Asked whether religion was part of the problem or part of the solution, 56% said the latter, but those numbers were buttressed by 65% of African Americans and 68% of Hispanics saying so. The percentage of nonblack, non-Hispanic respondents saying the same was not immediately available.

Breaking out responses among individual religious groups, Catholics included, was fairly scant in the 68-page Becket Fund report.

One instance noted that 73% of Catholics said they felt the freedom to preach the doctrine of their faith with others, which was a tick higher than the overall response of 72%. Bringing up the rear, at 45%, were atheists.

One question asked, according to the report, "whether public officials should be blocked or disqualified from serving based on their religious views, or lack thereof. Three-quarters of respondents agreed that public officials should not face the threat of being blocked or disqualified from public office for their religious beliefs or lack thereof.

"A notable group within this question's context are atheists, who were the first to face such religious tests for public office. On this question, atheist respondents followed the majority with 69% siding with the statement that elected officials should not face religious tests."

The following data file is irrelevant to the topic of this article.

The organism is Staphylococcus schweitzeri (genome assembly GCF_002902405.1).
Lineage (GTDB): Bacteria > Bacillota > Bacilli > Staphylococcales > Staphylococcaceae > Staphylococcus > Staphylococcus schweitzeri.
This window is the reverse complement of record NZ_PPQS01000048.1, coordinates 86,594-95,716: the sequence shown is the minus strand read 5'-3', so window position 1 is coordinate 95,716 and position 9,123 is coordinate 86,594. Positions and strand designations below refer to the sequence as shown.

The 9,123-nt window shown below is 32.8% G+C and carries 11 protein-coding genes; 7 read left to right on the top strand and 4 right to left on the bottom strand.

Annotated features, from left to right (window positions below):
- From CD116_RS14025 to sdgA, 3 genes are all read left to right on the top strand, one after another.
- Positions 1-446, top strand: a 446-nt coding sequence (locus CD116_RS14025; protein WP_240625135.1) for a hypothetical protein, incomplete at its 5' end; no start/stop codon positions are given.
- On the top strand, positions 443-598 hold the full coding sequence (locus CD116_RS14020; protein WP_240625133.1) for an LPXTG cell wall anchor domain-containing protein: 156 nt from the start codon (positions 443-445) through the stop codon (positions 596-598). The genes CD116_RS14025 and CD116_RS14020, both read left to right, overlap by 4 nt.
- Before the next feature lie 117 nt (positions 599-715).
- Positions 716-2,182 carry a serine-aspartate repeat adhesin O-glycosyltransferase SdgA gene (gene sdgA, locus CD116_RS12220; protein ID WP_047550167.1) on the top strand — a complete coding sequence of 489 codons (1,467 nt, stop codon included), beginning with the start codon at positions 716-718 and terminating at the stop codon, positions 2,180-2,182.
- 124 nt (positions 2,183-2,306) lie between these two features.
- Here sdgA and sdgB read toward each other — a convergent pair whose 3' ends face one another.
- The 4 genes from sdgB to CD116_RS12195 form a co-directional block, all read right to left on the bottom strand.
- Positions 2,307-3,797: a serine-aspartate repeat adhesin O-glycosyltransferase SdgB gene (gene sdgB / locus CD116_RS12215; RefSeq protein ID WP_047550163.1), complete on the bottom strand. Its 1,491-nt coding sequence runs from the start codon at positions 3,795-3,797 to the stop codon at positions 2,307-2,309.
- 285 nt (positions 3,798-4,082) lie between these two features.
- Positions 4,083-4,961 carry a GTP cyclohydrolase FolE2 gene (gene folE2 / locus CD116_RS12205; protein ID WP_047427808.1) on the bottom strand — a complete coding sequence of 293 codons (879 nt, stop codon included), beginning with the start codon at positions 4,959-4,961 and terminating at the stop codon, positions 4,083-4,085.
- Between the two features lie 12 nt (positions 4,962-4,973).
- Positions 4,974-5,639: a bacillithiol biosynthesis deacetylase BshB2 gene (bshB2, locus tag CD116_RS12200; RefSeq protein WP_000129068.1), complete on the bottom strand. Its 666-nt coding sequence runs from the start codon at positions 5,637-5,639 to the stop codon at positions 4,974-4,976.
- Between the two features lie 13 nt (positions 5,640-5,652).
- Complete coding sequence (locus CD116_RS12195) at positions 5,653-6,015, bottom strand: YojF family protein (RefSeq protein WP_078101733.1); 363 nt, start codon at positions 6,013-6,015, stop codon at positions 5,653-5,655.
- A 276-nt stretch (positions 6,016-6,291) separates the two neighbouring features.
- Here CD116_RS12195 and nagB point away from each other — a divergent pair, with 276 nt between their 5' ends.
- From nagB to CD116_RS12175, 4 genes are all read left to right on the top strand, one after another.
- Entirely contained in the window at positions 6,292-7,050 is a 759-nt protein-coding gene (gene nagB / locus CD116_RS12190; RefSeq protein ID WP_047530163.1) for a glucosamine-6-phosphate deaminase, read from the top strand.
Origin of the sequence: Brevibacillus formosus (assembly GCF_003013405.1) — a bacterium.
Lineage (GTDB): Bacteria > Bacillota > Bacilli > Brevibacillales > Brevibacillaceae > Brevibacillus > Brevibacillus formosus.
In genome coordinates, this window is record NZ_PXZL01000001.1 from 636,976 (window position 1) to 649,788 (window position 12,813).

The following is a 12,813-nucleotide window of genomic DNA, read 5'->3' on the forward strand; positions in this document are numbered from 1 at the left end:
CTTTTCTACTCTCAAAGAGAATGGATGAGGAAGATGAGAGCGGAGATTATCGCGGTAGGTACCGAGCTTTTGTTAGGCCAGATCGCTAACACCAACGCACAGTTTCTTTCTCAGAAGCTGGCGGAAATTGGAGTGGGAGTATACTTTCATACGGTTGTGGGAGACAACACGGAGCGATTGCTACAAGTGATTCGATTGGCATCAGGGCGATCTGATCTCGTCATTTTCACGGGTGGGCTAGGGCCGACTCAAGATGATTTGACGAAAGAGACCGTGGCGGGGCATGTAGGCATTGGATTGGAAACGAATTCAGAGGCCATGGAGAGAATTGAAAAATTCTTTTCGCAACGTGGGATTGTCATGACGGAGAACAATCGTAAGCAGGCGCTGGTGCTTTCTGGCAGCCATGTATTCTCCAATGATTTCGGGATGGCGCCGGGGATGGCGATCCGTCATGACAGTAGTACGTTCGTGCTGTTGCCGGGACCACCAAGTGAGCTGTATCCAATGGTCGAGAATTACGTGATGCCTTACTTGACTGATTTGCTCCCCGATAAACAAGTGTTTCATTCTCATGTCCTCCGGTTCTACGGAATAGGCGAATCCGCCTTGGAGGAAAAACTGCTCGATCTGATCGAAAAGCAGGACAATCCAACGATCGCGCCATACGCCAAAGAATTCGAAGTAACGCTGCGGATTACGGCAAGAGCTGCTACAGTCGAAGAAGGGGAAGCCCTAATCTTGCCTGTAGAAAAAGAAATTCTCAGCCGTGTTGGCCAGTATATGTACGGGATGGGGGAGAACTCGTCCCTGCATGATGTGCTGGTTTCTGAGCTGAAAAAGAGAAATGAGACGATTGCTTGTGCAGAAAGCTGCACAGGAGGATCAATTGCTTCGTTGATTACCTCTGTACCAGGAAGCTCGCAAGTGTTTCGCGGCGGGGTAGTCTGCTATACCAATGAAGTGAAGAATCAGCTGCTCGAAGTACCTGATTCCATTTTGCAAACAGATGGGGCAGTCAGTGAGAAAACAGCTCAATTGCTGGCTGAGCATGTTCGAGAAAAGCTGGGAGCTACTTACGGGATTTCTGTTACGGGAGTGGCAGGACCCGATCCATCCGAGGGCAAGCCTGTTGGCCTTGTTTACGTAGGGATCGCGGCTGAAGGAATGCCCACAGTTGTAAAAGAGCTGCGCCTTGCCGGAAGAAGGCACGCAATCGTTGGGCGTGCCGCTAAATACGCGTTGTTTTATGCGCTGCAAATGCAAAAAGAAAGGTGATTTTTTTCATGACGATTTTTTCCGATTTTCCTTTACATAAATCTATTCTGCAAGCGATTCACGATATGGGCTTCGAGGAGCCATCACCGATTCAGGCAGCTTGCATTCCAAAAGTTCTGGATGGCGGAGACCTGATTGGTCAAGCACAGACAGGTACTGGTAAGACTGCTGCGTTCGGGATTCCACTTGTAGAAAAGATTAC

Catholics constituted 23% of all survey respondents. Christians of all varieties totaled 66% of all those surveyed. Self-identified Protestants made up 21%, and there were single-digit totals for evangelicals, Mormons, the Orthodox and Jehovah's Witnesses. But racking up 14% was a group described as "other Christians."

Those are "people who don't ascribe to a denomination," Alvarado said. They may be the people, she added, who say, "'I have my Bible at home, I believe in Jesus, not in any institution,' which is also interesting."

Millennials, she said, "don't identify with an institution. But it doesn't mean that they're not religious people. 'If you're registered at a parish, you must be Catholic.' Not necessarily. 'If you're registered at a megachurch, you must be a Protestant.' Mmm, not true," she told CNS. "Not belonging doesn't mean they don't have an attitude about religion."